Draper Historic makes ‘Little Mermaid’ part of your world
The classic Disney tale was brought to life at the Draper Historic Theatre. (Draper Historic Theatre)
In a display of color and costume, the Draper Historic Theatre’s production of “The Little Mermaid” brought the Disney classic to life. Based on the movie, “The Little Mermaid” tells the story of the mermaid Ariel who makes a deal with a sea witch to become human in order to be with Eric, a prince she has fallen in love with.
Director Marc Navez described “The Little Mermaid” as his favorite Disney movie of all time.
“I wanted to direct it and I said, ‘Let’s get it on stage and show what little Draper Historic Theatre could do with the tiny stage and still be under the sea,’” Navez said.
When he was casting the show, Navez said he looked for people who could pay tribute to the roles and could seem like they walked out of the movie.
“They could be Ariel or they could be Eric,” Navez said. “They were people you already knew so you could already love the characters.”
The hardest part of putting the production together was combining the theater’s old technology with recent technological additions made through donations.
“We got three new LED light strips donated to us and a brand new sight screen in the back and having to deal with that and having this brand new technology paired with our 50-year-old technology and its clashing, and figuring out that meshing and having a performance ready was probably the biggest challenge,” Navez said.
The show opened with the lights going down and a blue screen shinning on the back. Actors dressed as fish “swam” out onto the stage in silhouette and ended with Ariel grabbing a fork that was flung off a boat by Eric. This intricate opening was Navez’s favorite part of the show.
The production was double cast with the main characters being played by different actors on different nights. The role of Ariel in cast B was Erica Glenn.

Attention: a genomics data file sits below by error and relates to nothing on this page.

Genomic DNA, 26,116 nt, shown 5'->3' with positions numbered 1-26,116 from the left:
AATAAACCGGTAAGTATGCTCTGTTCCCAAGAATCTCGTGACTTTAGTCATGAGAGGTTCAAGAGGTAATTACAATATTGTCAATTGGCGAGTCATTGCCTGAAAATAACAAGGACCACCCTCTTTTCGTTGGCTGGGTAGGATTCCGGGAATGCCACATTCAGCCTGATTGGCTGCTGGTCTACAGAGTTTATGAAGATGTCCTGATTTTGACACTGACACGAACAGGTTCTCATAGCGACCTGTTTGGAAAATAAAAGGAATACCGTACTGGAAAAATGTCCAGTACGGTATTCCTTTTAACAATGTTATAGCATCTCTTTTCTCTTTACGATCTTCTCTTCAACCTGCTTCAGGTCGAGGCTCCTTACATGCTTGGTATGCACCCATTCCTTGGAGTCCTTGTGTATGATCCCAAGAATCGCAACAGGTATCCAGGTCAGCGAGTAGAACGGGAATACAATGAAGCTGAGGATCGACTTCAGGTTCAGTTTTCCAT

“It’s funny, the girl who is double cast opposite of me was my understudy in ‘Beauty and the Beast’ this last summer with the Lehi Arts Council,” Glenn said. “It’s kind of fun that we both found our way here and both ended up getting cast across from each other.”
Glenn said she was drawn to the character of Ariel because she is such a fun character and so different than other Disney princesses.
“A lot of ingénues and Disney princesses are a little bit blah, especially the older ones, and she was start of the new wave of princesses where they’ve got a little bit of spunk. They’ve got a little bit of inner rebellion they’ve got to deal with,” Glenn said. “This is also a fun role because almost the entire second act is pantomimed. It requires a whole different set of skills. And she has a very distinct personality, which is fun.”
Glenn said the hardest part of the production is the amount of work necessary to pull off the spectacle and other-worldliness of being set under the sea.
“Figuring out those elements and figuring out how to work on the stage to make sure everything goes smoothly is probably the trickiest part,” Glenn said.
In prepping for the role, Glenn said she resisted the urge to watch the Disney movie but instead tried to get into the head of a 16-year-old girl.
“I did a lot of thinking about her character and how she kind of matures over the course of the show. I think of her in terms of her relationships; her relationship with her dad is really key and obviously her developing relationship with the prince and her relationship with Sebastian and her relationship with Flounder,” Glenn said. “To me, that’s what drives the show, those developing relationships.”
Jared Campbell played the role of Eric in cast B. Campbell was previously in “Into the Woods” in October at the Draper Historic Theatre and was asked to come back and audition for Eric. Campbell described the character as being a big dreamer.
“He wants to be something other than what he is. He’s a prince in line for the crown and he doesn’t want to,” Campbell said. “He wants to be a simple sailor. He wants to be out on the sea, which is kind of funny with him and Ariel and their paths crossing.”
While preparing for the role, Campbell also avoided watching the movie because he didn’t want to copy that version of Eric. Instead, Campbell dove into the script.
“I read through the script a few times and figured out how Eric works with me. How am I going to portray Eric? What do I really feel? I was trying to get inside of his character,” Campbell said. “I was really going through that. And then really being able to interact with the other actors on the stage was a big thing in developing my character.”
For Campbell, the most tender part of the show is the song “If Only.” While not in the original movie, it was added to the Broadway production. The song is a quartet between Ariel, Eric, Sebastian and King Triton.
“It’s a big developing moment for them. It’s a moment where everything is shifting where they’re realizing what is going to happen and what is about to change,” Campbell said. “It’s this really tender moment where they’re really expressing their longings.”
For more information about the Draper Historic Theatre and future productions, visit http://drapertheatre.org.